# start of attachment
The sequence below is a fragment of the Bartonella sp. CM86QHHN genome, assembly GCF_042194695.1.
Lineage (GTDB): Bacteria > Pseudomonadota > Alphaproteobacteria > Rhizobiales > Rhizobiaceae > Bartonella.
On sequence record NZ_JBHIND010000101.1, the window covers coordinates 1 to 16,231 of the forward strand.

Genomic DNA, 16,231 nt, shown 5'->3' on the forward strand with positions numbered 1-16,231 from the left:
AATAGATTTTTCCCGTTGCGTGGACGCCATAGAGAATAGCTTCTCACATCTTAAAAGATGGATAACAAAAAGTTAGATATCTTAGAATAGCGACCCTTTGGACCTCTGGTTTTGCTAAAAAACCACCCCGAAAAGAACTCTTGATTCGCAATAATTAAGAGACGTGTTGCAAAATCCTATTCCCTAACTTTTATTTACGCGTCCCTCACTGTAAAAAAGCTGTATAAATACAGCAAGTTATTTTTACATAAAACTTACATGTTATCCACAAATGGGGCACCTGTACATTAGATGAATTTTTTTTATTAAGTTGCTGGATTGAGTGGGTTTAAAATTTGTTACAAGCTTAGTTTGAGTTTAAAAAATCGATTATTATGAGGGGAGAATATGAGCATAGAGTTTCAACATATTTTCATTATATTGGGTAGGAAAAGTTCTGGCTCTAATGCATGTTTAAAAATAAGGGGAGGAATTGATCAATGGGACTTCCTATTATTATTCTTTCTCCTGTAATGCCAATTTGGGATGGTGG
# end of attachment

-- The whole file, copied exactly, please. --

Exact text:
The sequence below is a fragment of the Bartonella sp. CM86QHHN genome, assembly GCF_042194695.1.
Lineage (GTDB): Bacteria > Pseudomonadota > Alphaproteobacteria > Rhizobiales > Rhizobiaceae > Bartonella.
On sequence record NZ_JBHIND010000101.1, the window covers coordinates 1 to 16,231 of the forward strand.

Genomic DNA, 16,231 nt, shown 5'->3' on the forward strand with positions numbered 1-16,231 from the left:
AATAGATTTTTCCCGTTGCGTGGACGCCATAGAGAATAGCTTCTCACATCTTAAAAGATGGATAACAAAAAGTTAGATATCTTAGAATAGCGACCCTTTGGACCTCTGGTTTTGCTAAAAAACCACCCCGAAAAGAACTCTTGATTCGCAATAATTAAGAGACGTGTTGCAAAATCCTATTCCCTAACTTTTATTTACGCGTCCCTCACTGTAAAAAAGCTGTATAAATACAGCAAGTTATTTTTACATAAAACTTACATGTTATCCACAAATGGGGCACCTGTACATTAGATGAATTTTTTTTATTAAGTTGCTGGATTGAGTGGGTTTAAAATTTGTTACAAGCTTAGTTTGAGTTTAAAAAATCGATTATTATGAGGGGAGAATATGAGCATAGAGTTTCAACATATTTTCATTATATTGGGTAGGAAAAGTTCTGGCTCTAATGCATGTTTAAAAATAAGGGGAGGAATTGATCAATGGGACTTCCTATTATTATTCTTTCTCCTGTAATGCCAATTTGGGATGGTGG